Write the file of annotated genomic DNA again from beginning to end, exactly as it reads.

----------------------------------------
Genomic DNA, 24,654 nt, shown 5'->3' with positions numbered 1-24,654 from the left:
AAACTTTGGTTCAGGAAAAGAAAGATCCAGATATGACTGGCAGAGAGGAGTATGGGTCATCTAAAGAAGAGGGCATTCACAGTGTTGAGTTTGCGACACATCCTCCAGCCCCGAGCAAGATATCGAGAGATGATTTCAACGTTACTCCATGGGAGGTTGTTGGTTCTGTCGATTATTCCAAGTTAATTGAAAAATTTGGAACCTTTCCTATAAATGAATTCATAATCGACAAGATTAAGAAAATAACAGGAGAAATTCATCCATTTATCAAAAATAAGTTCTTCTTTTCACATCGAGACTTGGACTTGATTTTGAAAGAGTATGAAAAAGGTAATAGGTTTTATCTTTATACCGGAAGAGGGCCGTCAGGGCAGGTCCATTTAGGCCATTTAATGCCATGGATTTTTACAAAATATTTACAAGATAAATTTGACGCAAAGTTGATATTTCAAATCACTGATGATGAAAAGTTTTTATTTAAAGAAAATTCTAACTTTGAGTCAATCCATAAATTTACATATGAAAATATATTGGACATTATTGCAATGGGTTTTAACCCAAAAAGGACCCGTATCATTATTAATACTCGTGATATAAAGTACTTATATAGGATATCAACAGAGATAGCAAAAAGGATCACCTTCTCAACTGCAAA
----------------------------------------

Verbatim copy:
Genomic DNA, 24,654 nt, shown 5'->3' with positions numbered 1-24,654 from the left:
AAACTTTGGTTCAGGAAAAGAAAGATCCAGATATGACTGGCAGAGAGGAGTATGGGTCATCTAAAGAAGAGGGCATTCACAGTGTTGAGTTTGCGACACATCCTCCAGCCCCGAGCAAGATATCGAGAGATGATTTCAACGTTACTCCATGGGAGGTTGTTGGTTCTGTCGATTATTCCAAGTTAATTGAAAAATTTGGAACCTTTCCTATAAATGAATTCATAATCGACAAGATTAAGAAAATAACAGGAGAAATTCATCCATTTATCAAAAATAAGTTCTTCTTTTCACATCGAGACTTGGACTTGATTTTGAAAGAGTATGAAAAAGGTAATAGGTTTTATCTTTATACCGGAAGAGGGCCGTCAGGGCAGGTCCATTTAGGCCATTTAATGCCATGGATTTTTACAAAATATTTACAAGATAAATTTGACGCAAAGTTGATATTTCAAATCACTGATGATGAAAAGTTTTTATTTAAAGAAAATTCTAACTTTGAGTCAATCCATAAATTTACATATGAAAATATATTGGACATTATTGCAATGGGTTTTAACCCAAAAAGGACCCGTATCATTATTAATACTCGTGATATAAAGTACTTATATAGGATATCAACAGAGATAGCAAAAAGGATCACCTTCTCAACTGCAAA